Posted October. 12, 2007 06:48,
Updated November. 30, -0001 00:00
In January 2006, a young man took off to the United Kingdom to study English. Seated in economy class for a 13-hour flight, his back began to ache and he was exhausted. Arriving in England, he wondered if there was some other way of returning to Korea.
On his return, he faced the winds and dirt of the Eurasian continent. For 5 months he traveled across 20 countries, including England, France, Belgium, Luxemburg, Switzerland, Austria, Italy, Croatia, Bulgaria, Greece, Turkey, Iran, and Pakistan, to arrive in Korea in October of 2006. The only companion for Lim Tae-hoon (24) was his scooter.
He rode his scooter over the Alps and into Italy, and even rode it on the Karakoram Highway in Pakistan 4000 meters above sea level and into China.
If images of Chinese food or pizza delivery scooters come to mind at the word, scooter, then think again. With its automatic transmission, low and wide foothold, smallish wheels, and relatively spacious trunk, it differs greatly from a motorcycle. Its strongest point, in a nutshell, is that it goes when you ask it to.
Young Koreans are traveling to Jeju Island and the East Sea on their scooters, traveling cross-country these days, the same way they rode bikes some 10 years ago.
Its not only young people doing this. Director of The King and the Clown Lee Jun-ik (48) is a practical rider who enjoys gallery tours on his scooter.
For short distances, the Korean 2007 version of the military scooter in 1912 is pretty cozy.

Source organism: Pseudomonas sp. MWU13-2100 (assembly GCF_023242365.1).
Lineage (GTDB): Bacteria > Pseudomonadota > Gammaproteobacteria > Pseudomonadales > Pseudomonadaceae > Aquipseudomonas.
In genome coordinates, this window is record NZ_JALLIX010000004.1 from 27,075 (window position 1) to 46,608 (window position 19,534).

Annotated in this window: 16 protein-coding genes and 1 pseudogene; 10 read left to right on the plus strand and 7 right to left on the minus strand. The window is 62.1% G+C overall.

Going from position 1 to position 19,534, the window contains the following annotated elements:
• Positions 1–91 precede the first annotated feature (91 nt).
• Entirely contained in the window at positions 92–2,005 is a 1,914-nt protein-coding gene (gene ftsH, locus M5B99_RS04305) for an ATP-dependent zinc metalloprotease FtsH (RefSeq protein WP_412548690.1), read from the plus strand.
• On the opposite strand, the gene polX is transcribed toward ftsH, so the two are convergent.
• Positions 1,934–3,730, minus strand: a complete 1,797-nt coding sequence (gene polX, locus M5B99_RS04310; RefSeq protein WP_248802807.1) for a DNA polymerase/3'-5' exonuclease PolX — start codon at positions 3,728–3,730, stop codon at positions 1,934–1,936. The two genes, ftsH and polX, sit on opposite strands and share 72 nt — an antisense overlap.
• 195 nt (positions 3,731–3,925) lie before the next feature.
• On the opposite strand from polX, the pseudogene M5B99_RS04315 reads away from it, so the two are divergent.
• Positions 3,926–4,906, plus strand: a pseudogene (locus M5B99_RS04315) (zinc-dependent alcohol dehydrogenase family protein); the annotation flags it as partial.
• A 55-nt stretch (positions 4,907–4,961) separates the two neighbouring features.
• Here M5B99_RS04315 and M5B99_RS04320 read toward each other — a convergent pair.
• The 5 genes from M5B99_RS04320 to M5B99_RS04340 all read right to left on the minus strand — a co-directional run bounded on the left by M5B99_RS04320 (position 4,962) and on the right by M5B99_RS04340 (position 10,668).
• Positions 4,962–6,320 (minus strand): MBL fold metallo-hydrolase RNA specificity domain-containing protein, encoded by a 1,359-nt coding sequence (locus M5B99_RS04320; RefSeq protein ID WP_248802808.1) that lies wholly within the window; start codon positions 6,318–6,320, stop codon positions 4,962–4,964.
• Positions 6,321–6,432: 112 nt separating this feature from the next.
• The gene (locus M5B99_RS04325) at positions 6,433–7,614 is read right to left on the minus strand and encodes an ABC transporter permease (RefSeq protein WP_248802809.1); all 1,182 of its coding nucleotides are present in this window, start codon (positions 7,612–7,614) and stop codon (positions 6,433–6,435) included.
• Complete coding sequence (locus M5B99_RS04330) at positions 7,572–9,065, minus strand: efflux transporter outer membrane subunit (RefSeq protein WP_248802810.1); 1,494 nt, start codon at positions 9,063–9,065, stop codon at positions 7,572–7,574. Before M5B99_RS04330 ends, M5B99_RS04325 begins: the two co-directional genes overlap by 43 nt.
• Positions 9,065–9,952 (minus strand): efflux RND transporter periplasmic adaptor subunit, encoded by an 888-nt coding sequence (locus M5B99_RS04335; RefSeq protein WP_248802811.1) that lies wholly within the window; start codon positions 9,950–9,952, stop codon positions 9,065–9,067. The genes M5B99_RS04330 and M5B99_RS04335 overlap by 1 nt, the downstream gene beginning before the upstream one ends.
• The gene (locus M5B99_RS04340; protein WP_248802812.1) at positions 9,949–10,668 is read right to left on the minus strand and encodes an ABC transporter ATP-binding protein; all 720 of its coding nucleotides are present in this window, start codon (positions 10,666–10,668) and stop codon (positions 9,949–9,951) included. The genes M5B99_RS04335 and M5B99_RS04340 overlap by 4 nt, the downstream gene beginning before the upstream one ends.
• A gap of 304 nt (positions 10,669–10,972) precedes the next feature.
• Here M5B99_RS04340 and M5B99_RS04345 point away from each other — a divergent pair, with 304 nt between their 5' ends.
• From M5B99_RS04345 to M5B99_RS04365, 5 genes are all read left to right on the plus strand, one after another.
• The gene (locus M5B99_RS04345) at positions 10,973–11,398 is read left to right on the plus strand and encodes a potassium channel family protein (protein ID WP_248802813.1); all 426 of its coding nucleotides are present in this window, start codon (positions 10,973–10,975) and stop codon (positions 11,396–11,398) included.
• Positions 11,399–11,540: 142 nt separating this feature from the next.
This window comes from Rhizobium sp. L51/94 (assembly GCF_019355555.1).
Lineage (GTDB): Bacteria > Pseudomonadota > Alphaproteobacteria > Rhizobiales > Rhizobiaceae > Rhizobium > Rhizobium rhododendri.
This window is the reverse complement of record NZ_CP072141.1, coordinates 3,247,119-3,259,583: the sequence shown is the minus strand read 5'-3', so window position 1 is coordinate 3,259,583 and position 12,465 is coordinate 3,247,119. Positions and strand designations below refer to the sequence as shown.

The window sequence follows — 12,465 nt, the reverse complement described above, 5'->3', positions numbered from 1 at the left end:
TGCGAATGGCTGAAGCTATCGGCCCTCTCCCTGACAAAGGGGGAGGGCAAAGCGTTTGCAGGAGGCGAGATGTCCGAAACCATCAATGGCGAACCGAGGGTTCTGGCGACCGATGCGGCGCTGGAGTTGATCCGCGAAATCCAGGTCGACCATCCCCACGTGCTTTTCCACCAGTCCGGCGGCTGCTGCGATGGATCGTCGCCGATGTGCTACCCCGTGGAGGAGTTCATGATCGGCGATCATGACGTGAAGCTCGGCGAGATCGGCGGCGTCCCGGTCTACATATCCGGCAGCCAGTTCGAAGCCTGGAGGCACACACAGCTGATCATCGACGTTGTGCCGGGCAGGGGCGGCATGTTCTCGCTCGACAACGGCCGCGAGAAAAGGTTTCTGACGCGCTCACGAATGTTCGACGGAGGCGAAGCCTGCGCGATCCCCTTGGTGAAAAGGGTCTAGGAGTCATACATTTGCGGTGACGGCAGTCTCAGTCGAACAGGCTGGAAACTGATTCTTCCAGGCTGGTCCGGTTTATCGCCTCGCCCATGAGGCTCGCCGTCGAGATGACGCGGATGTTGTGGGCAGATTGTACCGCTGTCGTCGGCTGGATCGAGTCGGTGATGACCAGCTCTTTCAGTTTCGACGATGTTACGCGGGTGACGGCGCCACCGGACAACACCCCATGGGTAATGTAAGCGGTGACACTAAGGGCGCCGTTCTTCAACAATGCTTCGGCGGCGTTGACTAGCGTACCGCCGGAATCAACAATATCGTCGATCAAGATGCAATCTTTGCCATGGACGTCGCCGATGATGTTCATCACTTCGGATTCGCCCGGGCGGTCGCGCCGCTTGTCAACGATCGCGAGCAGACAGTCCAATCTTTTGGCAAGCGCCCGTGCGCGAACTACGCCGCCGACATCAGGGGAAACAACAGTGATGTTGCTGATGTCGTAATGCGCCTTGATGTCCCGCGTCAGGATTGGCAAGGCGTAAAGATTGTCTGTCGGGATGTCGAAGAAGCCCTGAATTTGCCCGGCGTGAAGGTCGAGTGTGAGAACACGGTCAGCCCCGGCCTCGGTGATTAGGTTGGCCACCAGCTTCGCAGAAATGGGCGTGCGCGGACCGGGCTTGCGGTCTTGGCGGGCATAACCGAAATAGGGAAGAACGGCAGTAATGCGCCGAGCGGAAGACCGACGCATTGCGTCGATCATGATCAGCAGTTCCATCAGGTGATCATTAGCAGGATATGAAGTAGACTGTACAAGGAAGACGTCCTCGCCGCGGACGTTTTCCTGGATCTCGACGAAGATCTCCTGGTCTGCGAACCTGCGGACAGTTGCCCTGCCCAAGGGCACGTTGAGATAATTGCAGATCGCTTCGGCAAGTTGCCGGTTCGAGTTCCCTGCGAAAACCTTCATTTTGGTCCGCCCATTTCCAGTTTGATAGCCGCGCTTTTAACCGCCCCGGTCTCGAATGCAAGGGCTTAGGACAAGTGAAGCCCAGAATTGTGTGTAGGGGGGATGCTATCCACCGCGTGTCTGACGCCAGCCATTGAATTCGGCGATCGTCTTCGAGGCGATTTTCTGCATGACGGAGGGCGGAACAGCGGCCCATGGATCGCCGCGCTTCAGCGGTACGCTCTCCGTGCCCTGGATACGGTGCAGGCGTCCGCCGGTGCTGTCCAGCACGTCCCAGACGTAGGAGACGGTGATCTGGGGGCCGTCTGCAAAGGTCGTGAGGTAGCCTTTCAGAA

Why did he pick the scooter? Having ridden a bike across England once before, he wished to get to places faster. It was speed he wanted, yet he did not want to relinquish seeing the scenery by bike. By car, bus, or train, you can only get from city to city, just like moving from one point on the map to another.
From a wide choice of means of transportation, he discovered the scooter. His first time on a two-wheeler, a manual motorcycle, was a bit too much to handle, but a scooter was just right. He registered a 125cc scooter in Germany because the fees were cheaper than in England. With insurance coverage, he was able to travel throughout the EU freely.
I was overjoyed at being able to drive to places I wanted to go. So I was able to go to remote villages ordinary tourists wouldnt have been able to go to.
With a camp stove, sleeping bag, and tent on the back of his scooter, he slipped a map in his breast pocket and set off.
It was a leisurely trip, where he could stay another day or two in a place if he felt like it. He did have to put up tent for the night after losing his way one time, but another time one elderly French couple gave him a warm welcome.